In Reply to: Cchevrons on my sleeve posted by David FG on January 31, 2010 at 09:18:
: : : : "I have no need for more chevrons on my sleeve". This is an expression I have heard and used, but is there a history to the thought?
: : : It simply refers to the rank badge of a non-commissioned officer. As long as there have been NCOs, some private soldiers have aspired to that rank and others couldn't give a damn for promotion.(VSD)
: : The phrase is sometimes used figuratively, by all kinds of people who don't feel the need for sings of rank or preferment. And if you've forgotten the list of non-commissioned officer ranks, try this:
: : [Words and Music by Hughes / Lake]
: : Bless them all, bless them all,
: : The long and the short and the tall;
: : Bless all the sergeants and W.O. Ones;
: : Bless all the corporals and their blinking sons
: : For we're saying good-bye to them all
: : As back to the barracks they crawl--
: : You'll get no promotion this side of the ocean,
: : So cheer up my lads, bless them all!
: : --------------------------------
: : I'm not sure how warrant officers rank, but I'm sure someone will tell me. The song may be familiar to you with slightly different words. Without the sheet music I can't tell.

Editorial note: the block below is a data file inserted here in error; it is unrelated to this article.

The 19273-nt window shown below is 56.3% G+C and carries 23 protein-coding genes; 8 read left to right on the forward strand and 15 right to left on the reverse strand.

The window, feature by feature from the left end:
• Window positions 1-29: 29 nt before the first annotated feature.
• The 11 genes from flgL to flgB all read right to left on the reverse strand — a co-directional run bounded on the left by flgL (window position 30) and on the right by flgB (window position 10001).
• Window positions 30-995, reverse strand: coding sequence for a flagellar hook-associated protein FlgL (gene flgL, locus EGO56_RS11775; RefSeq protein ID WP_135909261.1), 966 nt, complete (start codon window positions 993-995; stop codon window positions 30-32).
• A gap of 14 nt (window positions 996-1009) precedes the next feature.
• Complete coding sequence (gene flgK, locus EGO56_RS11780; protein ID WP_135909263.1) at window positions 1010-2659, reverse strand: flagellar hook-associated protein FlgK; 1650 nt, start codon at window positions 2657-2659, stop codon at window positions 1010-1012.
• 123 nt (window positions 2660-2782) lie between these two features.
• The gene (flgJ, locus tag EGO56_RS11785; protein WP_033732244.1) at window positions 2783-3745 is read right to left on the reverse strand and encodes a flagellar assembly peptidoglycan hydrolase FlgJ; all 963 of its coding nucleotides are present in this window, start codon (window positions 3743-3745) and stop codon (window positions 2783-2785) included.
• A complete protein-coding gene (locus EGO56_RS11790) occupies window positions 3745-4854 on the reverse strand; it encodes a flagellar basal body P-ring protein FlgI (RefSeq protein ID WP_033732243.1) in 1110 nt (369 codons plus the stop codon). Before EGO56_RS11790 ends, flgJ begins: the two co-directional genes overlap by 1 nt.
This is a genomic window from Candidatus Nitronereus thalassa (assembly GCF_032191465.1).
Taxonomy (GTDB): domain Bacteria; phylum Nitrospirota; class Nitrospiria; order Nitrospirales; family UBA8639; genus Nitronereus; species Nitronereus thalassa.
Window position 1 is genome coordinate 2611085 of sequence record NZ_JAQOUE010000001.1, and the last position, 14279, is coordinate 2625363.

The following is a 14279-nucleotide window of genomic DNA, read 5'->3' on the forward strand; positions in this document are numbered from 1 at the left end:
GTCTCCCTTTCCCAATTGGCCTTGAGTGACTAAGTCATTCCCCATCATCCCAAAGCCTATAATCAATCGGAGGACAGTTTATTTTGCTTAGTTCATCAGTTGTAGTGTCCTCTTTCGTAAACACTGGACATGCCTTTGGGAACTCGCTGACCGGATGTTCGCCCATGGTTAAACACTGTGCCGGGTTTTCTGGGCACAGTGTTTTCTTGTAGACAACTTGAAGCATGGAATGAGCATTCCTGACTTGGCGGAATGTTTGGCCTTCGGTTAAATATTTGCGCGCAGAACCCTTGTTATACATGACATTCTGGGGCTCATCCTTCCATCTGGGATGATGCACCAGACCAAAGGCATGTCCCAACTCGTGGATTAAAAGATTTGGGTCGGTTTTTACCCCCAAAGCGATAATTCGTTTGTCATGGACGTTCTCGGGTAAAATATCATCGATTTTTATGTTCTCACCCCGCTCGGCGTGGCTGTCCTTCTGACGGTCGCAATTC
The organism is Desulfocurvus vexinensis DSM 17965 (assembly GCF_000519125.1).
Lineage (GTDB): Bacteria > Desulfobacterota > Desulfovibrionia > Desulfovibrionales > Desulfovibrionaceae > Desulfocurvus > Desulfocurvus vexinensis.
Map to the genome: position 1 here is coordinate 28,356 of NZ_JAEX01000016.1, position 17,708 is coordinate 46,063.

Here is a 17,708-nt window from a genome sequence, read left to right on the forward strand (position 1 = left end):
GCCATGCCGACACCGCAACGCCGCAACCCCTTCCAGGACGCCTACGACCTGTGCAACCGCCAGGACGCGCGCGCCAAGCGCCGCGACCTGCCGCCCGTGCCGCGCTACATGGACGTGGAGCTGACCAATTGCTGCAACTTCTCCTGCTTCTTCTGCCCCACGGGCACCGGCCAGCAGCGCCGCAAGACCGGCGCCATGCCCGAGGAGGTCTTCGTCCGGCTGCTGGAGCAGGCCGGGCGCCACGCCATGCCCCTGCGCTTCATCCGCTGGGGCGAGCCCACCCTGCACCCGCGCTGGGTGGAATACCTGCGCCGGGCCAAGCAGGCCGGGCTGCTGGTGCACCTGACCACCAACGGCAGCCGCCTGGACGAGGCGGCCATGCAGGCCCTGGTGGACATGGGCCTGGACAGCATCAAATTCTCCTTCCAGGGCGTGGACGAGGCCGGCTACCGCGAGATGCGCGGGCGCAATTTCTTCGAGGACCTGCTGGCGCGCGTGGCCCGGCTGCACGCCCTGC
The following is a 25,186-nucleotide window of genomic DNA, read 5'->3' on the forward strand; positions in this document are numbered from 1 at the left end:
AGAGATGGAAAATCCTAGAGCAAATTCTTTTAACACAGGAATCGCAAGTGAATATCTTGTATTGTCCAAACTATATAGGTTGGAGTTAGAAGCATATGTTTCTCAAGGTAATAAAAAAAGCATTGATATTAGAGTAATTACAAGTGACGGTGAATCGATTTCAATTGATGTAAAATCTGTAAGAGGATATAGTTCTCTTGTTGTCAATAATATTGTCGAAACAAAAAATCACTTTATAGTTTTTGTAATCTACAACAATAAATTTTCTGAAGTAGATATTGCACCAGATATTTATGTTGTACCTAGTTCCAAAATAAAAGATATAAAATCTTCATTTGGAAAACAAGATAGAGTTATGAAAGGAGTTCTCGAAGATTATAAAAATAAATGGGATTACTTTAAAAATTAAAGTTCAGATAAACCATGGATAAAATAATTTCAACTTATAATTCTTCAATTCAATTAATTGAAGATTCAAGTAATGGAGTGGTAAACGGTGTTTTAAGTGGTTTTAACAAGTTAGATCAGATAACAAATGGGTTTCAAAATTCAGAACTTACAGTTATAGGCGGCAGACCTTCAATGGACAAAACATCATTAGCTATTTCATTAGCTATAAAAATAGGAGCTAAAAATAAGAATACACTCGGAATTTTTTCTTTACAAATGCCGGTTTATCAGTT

: : SS
: Warrant Officers (Classes 1 and 2) occupy a position somewhere between the NCOs and Commissioned Officers. Typically Company and Regimental Sergeant Majors, Quartermaster Sergeants, Drum Majors, Regimental Corporal of Horse, and so on, they are addressed as 'sir' by lower ranks but are not saluted - that being reserved for those holding a Commission.
As a post script to the above, it seems that in Westpondia (that bit below Canada, anyway) Warrant Officers are slightly different: they are actually 'proper' officers who carry out specialized and technical functions, which is how they started out in Eastpondia, but because of the supposed lack of a formalized class structure (which I think is a bit of a myth, but no matter) in the US, there was no sense of a 'them' and 'us' or 'gentlemen' and 'players' that there was/is this side of the Atlantic, which made for the huge gulf which existed between 'officers' and 'men'.